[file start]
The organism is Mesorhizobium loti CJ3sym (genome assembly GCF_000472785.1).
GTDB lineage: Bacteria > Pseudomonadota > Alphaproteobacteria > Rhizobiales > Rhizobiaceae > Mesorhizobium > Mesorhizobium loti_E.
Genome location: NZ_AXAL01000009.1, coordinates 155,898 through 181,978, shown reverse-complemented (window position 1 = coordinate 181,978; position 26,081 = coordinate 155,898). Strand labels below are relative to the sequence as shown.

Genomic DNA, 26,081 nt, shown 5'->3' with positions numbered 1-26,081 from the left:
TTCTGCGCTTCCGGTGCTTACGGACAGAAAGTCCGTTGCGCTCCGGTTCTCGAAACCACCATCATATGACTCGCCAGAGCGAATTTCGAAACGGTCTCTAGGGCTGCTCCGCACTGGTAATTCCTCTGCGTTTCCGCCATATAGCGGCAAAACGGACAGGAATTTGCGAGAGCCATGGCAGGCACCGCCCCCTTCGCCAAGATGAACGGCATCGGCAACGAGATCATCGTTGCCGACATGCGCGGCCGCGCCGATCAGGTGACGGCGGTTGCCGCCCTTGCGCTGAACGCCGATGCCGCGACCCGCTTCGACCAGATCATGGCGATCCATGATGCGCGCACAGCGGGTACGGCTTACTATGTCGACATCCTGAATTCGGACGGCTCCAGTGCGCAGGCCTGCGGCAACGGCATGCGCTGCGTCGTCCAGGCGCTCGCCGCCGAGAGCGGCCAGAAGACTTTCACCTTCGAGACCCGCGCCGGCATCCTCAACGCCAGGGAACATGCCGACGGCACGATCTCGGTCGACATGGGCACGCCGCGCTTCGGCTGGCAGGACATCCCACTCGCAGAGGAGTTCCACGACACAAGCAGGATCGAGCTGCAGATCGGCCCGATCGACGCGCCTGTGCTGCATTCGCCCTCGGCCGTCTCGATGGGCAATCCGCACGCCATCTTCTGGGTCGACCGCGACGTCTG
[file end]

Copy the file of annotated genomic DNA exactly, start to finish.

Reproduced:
The organism is Mesorhizobium loti CJ3sym (genome assembly GCF_000472785.1).
GTDB lineage: Bacteria > Pseudomonadota > Alphaproteobacteria > Rhizobiales > Rhizobiaceae > Mesorhizobium > Mesorhizobium loti_E.
Genome location: NZ_AXAL01000009.1, coordinates 155,898 through 181,978, shown reverse-complemented (window position 1 = coordinate 181,978; position 26,081 = coordinate 155,898). Strand labels below are relative to the sequence as shown.

Genomic DNA, 26,081 nt, shown 5'->3' with positions numbered 1-26,081 from the left:
TTCTGCGCTTCCGGTGCTTACGGACAGAAAGTCCGTTGCGCTCCGGTTCTCGAAACCACCATCATATGACTCGCCAGAGCGAATTTCGAAACGGTCTCTAGGGCTGCTCCGCACTGGTAATTCCTCTGCGTTTCCGCCATATAGCGGCAAAACGGACAGGAATTTGCGAGAGCCATGGCAGGCACCGCCCCCTTCGCCAAGATGAACGGCATCGGCAACGAGATCATCGTTGCCGACATGCGCGGCCGCGCCGATCAGGTGACGGCGGTTGCCGCCCTTGCGCTGAACGCCGATGCCGCGACCCGCTTCGACCAGATCATGGCGATCCATGATGCGCGCACAGCGGGTACGGCTTACTATGTCGACATCCTGAATTCGGACGGCTCCAGTGCGCAGGCCTGCGGCAACGGCATGCGCTGCGTCGTCCAGGCGCTCGCCGCCGAGAGCGGCCAGAAGACTTTCACCTTCGAGACCCGCGCCGGCATCCTCAACGCCAGGGAACATGCCGACGGCACGATCTCGGTCGACATGGGCACGCCGCGCTTCGGCTGGCAGGACATCCCACTCGCAGAGGAGTTCCACGACACAAGCAGGATCGAGCTGCAGATCGGCCCGATCGACGCGCCTGTGCTGCATTCGCCCTCGGCCGTCTCGATGGGCAATCCGCACGCCATCTTCTGGGTCGACCGCGACGTCTG